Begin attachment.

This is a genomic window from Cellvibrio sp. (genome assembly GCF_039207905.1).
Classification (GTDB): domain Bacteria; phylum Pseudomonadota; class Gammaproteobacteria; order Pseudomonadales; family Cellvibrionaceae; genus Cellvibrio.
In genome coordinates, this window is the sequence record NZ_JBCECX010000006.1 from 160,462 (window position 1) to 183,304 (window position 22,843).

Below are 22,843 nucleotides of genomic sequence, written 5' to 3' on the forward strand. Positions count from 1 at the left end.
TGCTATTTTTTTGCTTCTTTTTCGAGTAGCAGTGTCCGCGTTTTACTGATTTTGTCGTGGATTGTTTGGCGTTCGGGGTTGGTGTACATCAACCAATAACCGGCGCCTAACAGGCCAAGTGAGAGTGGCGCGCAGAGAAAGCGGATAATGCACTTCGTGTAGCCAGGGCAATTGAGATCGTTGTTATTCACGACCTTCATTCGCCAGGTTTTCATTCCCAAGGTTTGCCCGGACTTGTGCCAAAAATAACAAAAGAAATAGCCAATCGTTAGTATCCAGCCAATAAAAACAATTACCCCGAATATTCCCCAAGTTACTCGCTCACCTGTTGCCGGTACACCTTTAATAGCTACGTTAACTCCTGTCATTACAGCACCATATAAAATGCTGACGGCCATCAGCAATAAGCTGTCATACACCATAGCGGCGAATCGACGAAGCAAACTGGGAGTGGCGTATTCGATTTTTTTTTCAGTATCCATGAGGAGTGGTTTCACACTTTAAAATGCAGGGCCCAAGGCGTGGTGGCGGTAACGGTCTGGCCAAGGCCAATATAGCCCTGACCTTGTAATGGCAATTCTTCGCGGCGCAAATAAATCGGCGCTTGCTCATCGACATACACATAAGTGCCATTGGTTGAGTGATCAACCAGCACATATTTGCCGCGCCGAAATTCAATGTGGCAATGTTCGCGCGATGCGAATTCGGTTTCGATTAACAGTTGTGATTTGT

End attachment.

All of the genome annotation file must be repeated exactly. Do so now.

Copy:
This is a genomic window from Cellvibrio sp. (genome assembly GCF_039207905.1).
Classification (GTDB): domain Bacteria; phylum Pseudomonadota; class Gammaproteobacteria; order Pseudomonadales; family Cellvibrionaceae; genus Cellvibrio.
In genome coordinates, this window is the sequence record NZ_JBCECX010000006.1 from 160,462 (window position 1) to 183,304 (window position 22,843).

Below are 22,843 nucleotides of genomic sequence, written 5' to 3' on the forward strand. Positions count from 1 at the left end.
TGCTATTTTTTTGCTTCTTTTTCGAGTAGCAGTGTCCGCGTTTTACTGATTTTGTCGTGGATTGTTTGGCGTTCGGGGTTGGTGTACATCAACCAATAACCGGCGCCTAACAGGCCAAGTGAGAGTGGCGCGCAGAGAAAGCGGATAATGCACTTCGTGTAGCCAGGGCAATTGAGATCGTTGTTATTCACGACCTTCATTCGCCAGGTTTTCATTCCCAAGGTTTGCCCGGACTTGTGCCAAAAATAACAAAAGAAATAGCCAATCGTTAGTATCCAGCCAATAAAAACAATTACCCCGAATATTCCCCAAGTTACTCGCTCACCTGTTGCCGGTACACCTTTAATAGCTACGTTAACTCCTGTCATTACAGCACCATATAAAATGCTGACGGCCATCAGCAATAAGCTGTCATACACCATAGCGGCGAATCGACGAAGCAAACTGGGAGTGGCGTATTCGATTTTTTTTTCAGTATCCATGAGGAGTGGTTTCACACTTTAAAATGCAGGGCCCAAGGCGTGGTGGCGGTAACGGTCTGGCCAAGGCCAATATAGCCCTGACCTTGTAATGGCAATTCTTCGCGGCGCAAATAAATCGGCGCTTGCTCATCGACATACACATAAGTGCCATTGGTTGAGTGATCAACCAGCACATATTTGCCGCGCCGAAATTCAATGTGGCAATGTTCGCGCGATGCGAATTCGGTTTCGATTAACAGTTGTGATTTGT